Ubisoft headcount declined by 1,700 on the path to its highest net bookings ever

Ubisoft’s full-year financial results for the fiscal year 2023-2024 have landed (alongside a trailer unveiling Assassin’s Creed Shadows, set in Feudal Japan, due out this fall), and they’re filled with good news for the company.

Thanks to the Tom Clancy’s Rainbow Six and Assassin’s Creed series, the company saw a 33.5 percent increase in net bookings, pulling down €2.3 billion (about $2.5 billion) for the full year.

Its full-year IFRS operating income was €313 million.

That titanic number is a new record for Ubisoft. The company also reported a slight increase in “unique active users” from last year across console and PC. That number rose four percent to a total of 138 million unique active users.

That success is rather impressive given that Ubisoft’s release slate for the last year has been a little thinner than usual. In late 2023, the company released Assassin’s Creed Mirage and Avatar: Frontiers of Pandora. The long-delayed Skull & Bones finally launched in February 2024.

By comparison, in 2024 it will launch XDefiant, Star Wars Outlaws, and Assassin’s Creed Shadows, which could greatly contribute to its 2024-2025 targets of “solid net bookings growth,” and a “slight increase in non-IFRS operating income.” Said games fit neatly into Ubisoft’s plans to strategically focus on open world adventure and games-as-a-service (GaaS) titles.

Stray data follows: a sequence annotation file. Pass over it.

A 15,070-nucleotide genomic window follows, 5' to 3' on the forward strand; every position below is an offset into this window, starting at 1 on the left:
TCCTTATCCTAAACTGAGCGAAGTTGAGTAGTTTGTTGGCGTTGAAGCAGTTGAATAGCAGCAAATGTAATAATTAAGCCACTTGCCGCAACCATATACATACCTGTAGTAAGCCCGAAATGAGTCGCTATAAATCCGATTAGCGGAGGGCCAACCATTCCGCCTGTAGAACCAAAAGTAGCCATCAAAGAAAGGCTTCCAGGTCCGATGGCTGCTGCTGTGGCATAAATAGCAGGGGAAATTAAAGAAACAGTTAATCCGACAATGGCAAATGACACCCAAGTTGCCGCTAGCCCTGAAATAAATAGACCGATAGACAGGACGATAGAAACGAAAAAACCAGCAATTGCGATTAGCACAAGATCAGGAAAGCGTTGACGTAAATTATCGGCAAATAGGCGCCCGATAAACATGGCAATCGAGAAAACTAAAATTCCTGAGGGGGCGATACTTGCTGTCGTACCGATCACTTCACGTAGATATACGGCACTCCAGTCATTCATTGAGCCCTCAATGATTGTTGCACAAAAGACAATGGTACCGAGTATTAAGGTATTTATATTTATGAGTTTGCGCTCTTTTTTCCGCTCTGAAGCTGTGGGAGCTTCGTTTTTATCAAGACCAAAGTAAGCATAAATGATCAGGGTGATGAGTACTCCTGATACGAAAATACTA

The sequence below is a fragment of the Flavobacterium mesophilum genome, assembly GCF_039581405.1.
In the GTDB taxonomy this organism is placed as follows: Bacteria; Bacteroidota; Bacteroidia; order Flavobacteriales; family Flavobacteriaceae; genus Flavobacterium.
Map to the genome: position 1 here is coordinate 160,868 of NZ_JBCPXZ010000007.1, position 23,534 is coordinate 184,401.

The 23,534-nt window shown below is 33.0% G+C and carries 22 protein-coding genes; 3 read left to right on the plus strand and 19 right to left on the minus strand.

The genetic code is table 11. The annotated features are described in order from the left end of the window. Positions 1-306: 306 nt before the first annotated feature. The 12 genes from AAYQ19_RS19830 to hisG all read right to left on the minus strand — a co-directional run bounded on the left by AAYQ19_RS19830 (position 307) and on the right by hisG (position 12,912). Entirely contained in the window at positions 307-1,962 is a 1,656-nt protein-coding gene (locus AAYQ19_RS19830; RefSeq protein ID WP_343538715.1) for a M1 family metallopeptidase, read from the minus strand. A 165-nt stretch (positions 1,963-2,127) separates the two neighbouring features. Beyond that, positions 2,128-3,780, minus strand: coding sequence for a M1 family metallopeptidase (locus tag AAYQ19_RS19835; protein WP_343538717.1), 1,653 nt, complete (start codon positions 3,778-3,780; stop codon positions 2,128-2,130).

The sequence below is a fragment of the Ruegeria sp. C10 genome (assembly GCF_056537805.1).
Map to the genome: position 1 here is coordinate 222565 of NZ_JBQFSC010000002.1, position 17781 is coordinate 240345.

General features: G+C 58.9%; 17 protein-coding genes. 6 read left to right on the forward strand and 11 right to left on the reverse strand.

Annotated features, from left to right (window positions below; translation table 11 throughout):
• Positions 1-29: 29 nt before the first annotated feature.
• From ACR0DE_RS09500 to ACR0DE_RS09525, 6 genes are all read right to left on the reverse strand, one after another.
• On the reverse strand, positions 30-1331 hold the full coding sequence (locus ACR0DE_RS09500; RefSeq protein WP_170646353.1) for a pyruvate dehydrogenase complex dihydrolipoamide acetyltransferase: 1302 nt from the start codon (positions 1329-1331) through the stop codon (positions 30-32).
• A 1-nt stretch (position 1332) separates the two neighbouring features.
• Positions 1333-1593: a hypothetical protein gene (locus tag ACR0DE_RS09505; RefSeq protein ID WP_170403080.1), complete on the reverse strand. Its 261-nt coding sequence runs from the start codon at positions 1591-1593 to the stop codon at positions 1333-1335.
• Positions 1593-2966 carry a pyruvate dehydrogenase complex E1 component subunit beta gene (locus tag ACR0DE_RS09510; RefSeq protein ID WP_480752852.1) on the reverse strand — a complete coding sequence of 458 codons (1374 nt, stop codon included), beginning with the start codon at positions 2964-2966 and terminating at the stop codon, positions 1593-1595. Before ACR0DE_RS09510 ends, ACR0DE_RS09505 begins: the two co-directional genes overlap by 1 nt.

But there’s a frustrating catch to Ubisoft’s success: the path to hitting those numbers was paved in part by laying off workers and tightening hiring, leading to a decline in total headcount of 1,700 workers.

Ubisoft reduced €150 million in costs in 2024

Ubisoft stated in its report that through “tight control on recruitments, organizational simplification, as well as targeted restructurings,” it managed to reduce overall headcount at the company by 1,700 workers. That effort helped it achieve €150 million in annual cost reductions. It’s targeting €200 million in cost reductions by 2026.

In a bitter twist, Ubisoft couched its layoff stats by stating that employee retention “continued to improve” over the same period it was laying people off.

That retention may be driven by improved morale and affinity for the company. It may also be driven by workers holding on to jobs for dear life as Ubisoft and its competitors lay off thousands of workers.

Correction: A prior version of this story stated that Ubisoft laid off 1,700 workers since 2022. This was inaccurate, as the company in fact reported a decrease in total headcount by 1,700 since 2022. This piece has been updated accordingly.


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